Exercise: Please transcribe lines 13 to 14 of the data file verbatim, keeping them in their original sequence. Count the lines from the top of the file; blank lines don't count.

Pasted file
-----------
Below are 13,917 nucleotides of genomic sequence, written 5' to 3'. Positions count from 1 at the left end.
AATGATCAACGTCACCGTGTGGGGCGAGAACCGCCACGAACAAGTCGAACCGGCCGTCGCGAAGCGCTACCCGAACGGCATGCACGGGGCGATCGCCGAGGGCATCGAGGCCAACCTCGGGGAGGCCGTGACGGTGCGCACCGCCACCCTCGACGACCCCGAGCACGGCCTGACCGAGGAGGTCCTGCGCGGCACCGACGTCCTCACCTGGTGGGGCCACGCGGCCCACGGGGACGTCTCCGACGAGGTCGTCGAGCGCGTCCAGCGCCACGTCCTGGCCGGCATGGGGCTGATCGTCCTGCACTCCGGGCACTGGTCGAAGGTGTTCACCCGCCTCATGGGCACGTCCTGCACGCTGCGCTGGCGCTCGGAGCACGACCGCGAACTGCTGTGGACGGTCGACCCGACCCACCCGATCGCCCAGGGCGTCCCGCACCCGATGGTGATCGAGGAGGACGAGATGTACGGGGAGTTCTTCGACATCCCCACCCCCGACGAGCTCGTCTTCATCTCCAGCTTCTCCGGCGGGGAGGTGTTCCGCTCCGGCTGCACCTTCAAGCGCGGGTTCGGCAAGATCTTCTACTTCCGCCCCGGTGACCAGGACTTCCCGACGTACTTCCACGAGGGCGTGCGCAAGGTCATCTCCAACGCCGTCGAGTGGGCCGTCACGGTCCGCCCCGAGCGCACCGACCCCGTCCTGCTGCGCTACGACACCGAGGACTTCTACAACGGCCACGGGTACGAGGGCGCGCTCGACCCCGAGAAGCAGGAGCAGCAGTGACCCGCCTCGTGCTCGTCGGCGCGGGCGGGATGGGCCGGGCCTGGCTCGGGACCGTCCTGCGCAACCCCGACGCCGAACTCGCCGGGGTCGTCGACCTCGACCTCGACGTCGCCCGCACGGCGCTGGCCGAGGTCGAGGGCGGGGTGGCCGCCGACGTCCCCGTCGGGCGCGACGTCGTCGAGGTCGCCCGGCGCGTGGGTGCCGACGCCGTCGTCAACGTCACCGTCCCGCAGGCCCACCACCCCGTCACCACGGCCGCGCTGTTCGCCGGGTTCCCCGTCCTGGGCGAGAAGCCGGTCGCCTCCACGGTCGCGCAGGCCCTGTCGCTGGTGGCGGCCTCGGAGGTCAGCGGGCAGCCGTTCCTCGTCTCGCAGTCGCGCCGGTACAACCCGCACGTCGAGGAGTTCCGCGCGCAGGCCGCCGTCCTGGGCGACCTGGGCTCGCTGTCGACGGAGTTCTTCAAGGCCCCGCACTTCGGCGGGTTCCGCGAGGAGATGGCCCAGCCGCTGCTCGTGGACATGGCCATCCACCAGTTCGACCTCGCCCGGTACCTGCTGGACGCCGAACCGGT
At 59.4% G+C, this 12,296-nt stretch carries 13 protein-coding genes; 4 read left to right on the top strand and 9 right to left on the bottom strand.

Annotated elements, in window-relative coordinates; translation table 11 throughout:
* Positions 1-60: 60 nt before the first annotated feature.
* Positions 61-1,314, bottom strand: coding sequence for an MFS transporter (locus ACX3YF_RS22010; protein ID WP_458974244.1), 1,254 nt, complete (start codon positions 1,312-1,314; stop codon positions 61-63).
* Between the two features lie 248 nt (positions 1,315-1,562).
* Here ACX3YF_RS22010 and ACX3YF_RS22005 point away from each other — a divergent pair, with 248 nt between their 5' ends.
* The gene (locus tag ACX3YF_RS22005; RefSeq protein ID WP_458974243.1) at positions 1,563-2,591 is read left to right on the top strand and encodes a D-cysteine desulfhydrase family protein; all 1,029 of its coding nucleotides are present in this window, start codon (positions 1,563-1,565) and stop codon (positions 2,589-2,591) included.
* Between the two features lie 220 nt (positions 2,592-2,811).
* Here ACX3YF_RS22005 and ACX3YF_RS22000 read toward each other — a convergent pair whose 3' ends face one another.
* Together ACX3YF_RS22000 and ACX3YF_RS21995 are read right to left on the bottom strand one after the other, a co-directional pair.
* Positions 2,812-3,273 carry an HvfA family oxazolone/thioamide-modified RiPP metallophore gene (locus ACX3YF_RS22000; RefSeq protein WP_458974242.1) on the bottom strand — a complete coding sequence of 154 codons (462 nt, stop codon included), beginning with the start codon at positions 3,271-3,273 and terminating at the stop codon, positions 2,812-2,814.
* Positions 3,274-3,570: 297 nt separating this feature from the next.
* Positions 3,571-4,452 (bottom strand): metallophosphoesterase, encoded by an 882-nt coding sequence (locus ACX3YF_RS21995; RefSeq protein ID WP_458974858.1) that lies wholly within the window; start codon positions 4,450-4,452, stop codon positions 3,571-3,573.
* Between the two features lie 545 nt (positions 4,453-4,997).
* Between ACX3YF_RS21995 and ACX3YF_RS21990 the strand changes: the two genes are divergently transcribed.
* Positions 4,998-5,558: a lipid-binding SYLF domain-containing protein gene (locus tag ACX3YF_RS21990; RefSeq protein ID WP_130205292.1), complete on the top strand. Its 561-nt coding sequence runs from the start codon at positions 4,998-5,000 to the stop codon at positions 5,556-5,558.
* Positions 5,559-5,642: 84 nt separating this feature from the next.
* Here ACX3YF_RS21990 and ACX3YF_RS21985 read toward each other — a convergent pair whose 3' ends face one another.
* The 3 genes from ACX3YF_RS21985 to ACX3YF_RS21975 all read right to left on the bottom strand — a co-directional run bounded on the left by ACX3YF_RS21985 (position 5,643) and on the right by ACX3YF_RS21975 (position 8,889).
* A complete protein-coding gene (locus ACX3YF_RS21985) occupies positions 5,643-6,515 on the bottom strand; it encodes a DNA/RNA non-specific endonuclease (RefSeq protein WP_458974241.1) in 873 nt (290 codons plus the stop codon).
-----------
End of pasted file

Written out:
* Positions 2,812-3,273 carry an HvfA family oxazolone/thioamide-modified RiPP metallophore gene (locus ACX3YF_RS22000; RefSeq protein WP_458974242.1) on the bottom strand — a complete coding sequence of 154 codons (462 nt, stop codon included), beginning with the start codon at positions 3,271-3,273 and terminating at the stop codon, positions 2,812-2,814.
* Positions 3,274-3,570: 297 nt separating this feature from the next.